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Symtoms worse in rainy days???

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  • Symtoms worse in rainy days???

    This sounds really weird, especially since the humidity is a huge positive factor for my eyes BUT I have now started to notice a pattern - my dry eye symtoms tend to be really worse on a rainy day than on a sunny and warm day - not all of the time but often enough that I have now noticed it, because one could anticipate it should be the other way around.

    Also, something that I saw someone else writing, it seems as if my better eye is feeling worse (mainly lidpain) than the bad eye is better, i .e not as much eye surface pain - also really strange....

    Anyone who has noticed this? Trying to understand what is triggering the symptoms.

  • #2
    Originally posted by sunshinelover View Post
    This sounds really weird, especially since the humidity is a huge positive factor for my eyes BUT I have now started to notice a pattern - my dry eye symtoms tend to be really worse on a rainy day than on a sunny and warm day - not all of the time but often enough that I have now noticed it, because one could anticipate it should be the other way around.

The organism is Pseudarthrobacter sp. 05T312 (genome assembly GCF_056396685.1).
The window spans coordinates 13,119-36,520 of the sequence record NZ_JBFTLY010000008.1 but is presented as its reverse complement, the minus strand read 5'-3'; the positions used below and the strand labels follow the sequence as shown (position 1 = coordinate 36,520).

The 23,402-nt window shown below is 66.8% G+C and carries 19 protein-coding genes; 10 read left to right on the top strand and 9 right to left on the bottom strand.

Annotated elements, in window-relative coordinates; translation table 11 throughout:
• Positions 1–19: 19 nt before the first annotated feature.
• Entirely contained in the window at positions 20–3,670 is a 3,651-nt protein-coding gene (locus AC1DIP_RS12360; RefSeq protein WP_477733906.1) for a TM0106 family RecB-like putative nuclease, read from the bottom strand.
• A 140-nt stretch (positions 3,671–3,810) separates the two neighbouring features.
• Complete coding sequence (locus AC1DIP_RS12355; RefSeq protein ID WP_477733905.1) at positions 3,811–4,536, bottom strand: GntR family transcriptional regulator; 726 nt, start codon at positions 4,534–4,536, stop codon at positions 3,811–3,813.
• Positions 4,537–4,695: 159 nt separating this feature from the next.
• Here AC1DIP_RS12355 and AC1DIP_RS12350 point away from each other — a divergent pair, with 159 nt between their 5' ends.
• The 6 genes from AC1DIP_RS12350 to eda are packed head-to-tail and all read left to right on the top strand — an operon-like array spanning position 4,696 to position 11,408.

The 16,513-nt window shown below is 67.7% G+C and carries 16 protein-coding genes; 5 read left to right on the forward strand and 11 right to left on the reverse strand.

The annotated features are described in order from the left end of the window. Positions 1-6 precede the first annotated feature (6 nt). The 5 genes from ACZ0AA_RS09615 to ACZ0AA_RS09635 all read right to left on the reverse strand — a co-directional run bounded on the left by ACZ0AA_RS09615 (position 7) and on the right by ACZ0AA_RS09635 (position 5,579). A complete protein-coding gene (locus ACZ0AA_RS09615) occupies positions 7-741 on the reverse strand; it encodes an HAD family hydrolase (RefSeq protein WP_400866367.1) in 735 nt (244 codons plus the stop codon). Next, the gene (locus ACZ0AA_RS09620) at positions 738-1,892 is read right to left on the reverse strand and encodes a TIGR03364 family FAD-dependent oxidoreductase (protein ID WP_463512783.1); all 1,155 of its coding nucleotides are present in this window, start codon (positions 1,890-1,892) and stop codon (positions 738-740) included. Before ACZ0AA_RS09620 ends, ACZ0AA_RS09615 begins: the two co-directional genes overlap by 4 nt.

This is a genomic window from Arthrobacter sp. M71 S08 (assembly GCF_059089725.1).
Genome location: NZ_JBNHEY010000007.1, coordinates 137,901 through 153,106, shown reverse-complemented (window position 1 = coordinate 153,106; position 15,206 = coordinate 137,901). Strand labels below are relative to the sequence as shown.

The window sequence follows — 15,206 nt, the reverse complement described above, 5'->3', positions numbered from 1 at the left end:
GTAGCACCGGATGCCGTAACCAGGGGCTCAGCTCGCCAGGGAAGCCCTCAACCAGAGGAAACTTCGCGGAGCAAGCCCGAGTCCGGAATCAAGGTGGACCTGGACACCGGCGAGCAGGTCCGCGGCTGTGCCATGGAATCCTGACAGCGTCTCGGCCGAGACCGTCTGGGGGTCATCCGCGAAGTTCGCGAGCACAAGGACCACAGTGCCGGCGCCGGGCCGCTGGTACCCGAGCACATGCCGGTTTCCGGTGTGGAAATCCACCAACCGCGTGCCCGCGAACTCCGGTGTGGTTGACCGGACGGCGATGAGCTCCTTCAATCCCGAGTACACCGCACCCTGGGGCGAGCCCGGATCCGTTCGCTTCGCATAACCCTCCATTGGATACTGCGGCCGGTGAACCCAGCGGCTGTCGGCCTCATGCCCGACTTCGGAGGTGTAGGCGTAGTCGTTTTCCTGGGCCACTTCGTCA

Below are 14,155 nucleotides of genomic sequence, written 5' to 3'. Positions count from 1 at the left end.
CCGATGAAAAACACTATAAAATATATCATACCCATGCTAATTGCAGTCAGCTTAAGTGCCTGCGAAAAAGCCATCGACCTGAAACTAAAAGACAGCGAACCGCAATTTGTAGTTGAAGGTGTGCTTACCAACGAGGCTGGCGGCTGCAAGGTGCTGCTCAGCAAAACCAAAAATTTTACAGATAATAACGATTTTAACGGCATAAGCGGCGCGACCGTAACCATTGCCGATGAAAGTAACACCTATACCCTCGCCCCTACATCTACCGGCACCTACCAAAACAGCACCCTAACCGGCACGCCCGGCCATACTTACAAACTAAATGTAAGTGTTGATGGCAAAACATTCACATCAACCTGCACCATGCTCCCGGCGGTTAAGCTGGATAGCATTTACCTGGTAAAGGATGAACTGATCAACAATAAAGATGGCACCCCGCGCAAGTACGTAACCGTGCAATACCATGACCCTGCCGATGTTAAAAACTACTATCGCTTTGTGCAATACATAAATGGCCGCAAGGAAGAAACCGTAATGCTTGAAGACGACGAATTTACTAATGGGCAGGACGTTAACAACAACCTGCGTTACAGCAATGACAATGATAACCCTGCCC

I am worse on rainy days too. Where I live, rain is always accompanied by a dip in temperature (i.e., cooler weather). Cool/cold air does not hold moisture (water vapor) as well as warm air. And water vapour (not rain) is the humidity that helps our eyes. Thus, I always improve in the summer when the temperature rises and more water vapour is held in the air (with no/little rain).

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    • #3
      Could it be that in rainy days you don't have the heat and sun that acts "like" a warm compress to your eyes? Just thinking...

      A sun bath on my face gives me relief like a warm compress.

      But i feel better when it's raining. And man, mora than one month without raining here, relative humidity everyday gets below 30%, and is hot. If people didn't talk portuguese here i would think i would be living in Saara!

      spmcc, I agree with you that water vapor is what is good for us and not rain itself. But the rain gives humidity to the air: first giving more water to evaporate naturally, and secondly because when it falls it transfers water (in liquid state) to the air (now as gas). The industrial process to humidify the air is passing it through a shower.

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